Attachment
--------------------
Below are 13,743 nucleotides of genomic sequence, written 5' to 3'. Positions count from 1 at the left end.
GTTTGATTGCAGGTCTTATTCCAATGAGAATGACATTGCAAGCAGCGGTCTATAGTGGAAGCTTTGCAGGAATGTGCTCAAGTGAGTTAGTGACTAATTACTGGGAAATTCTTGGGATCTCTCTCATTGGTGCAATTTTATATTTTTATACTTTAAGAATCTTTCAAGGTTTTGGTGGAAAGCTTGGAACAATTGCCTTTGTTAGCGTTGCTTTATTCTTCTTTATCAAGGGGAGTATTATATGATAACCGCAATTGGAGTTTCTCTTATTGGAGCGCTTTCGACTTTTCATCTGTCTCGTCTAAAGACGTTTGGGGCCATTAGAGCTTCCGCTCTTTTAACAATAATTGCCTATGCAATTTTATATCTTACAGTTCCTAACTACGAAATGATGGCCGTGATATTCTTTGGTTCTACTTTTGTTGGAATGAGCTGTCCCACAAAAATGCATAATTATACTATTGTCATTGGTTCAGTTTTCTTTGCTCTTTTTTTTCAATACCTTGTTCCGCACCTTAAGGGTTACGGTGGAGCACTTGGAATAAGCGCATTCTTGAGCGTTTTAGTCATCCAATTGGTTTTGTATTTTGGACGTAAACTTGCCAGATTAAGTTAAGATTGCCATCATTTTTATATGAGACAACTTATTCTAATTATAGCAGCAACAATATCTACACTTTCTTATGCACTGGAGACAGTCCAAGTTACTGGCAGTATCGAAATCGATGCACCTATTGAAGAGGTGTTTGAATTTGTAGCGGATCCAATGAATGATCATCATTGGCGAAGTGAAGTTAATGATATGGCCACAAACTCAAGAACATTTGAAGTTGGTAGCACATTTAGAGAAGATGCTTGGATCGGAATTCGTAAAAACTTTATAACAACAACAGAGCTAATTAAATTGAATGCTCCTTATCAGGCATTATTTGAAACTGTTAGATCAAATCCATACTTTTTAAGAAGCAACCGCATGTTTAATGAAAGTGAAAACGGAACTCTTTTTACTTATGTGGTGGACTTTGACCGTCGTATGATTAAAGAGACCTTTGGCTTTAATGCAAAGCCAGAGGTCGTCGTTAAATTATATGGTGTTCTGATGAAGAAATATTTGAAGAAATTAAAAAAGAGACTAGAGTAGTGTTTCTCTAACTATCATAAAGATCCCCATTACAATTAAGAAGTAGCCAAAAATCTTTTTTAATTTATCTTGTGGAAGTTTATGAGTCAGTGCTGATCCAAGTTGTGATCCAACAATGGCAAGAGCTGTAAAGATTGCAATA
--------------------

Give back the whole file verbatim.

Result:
Below are 13,743 nucleotides of genomic sequence, written 5' to 3'. Positions count from 1 at the left end.
GTTTGATTGCAGGTCTTATTCCAATGAGAATGACATTGCAAGCAGCGGTCTATAGTGGAAGCTTTGCAGGAATGTGCTCAAGTGAGTTAGTGACTAATTACTGGGAAATTCTTGGGATCTCTCTCATTGGTGCAATTTTATATTTTTATACTTTAAGAATCTTTCAAGGTTTTGGTGGAAAGCTTGGAACAATTGCCTTTGTTAGCGTTGCTTTATTCTTCTTTATCAAGGGGAGTATTATATGATAACCGCAATTGGAGTTTCTCTTATTGGAGCGCTTTCGACTTTTCATCTGTCTCGTCTAAAGACGTTTGGGGCCATTAGAGCTTCCGCTCTTTTAACAATAATTGCCTATGCAATTTTATATCTTACAGTTCCTAACTACGAAATGATGGCCGTGATATTCTTTGGTTCTACTTTTGTTGGAATGAGCTGTCCCACAAAAATGCATAATTATACTATTGTCATTGGTTCAGTTTTCTTTGCTCTTTTTTTTCAATACCTTGTTCCGCACCTTAAGGGTTACGGTGGAGCACTTGGAATAAGCGCATTCTTGAGCGTTTTAGTCATCCAATTGGTTTTGTATTTTGGACGTAAACTTGCCAGATTAAGTTAAGATTGCCATCATTTTTATATGAGACAACTTATTCTAATTATAGCAGCAACAATATCTACACTTTCTTATGCACTGGAGACAGTCCAAGTTACTGGCAGTATCGAAATCGATGCACCTATTGAAGAGGTGTTTGAATTTGTAGCGGATCCAATGAATGATCATCATTGGCGAAGTGAAGTTAATGATATGGCCACAAACTCAAGAACATTTGAAGTTGGTAGCACATTTAGAGAAGATGCTTGGATCGGAATTCGTAAAAACTTTATAACAACAACAGAGCTAATTAAATTGAATGCTCCTTATCAGGCATTATTTGAAACTGTTAGATCAAATCCATACTTTTTAAGAAGCAACCGCATGTTTAATGAAAGTGAAAACGGAACTCTTTTTACTTATGTGGTGGACTTTGACCGTCGTATGATTAAAGAGACCTTTGGCTTTAATGCAAAGCCAGAGGTCGTCGTTAAATTATATGGTGTTCTGATGAAGAAATATTTGAAGAAATTAAAAAAGAGACTAGAGTAGTGTTTCTCTAACTATCATAAAGATCCCCATTACAATTAAGAAGTAGCCAAAAATCTTTTTTAATTTATCTTGTGGAAGTTTATGAGTCAGTGCTGATCCAAGTTGTGATCCAACAATGGCAAGAGCTGTAAAGATTGCAATA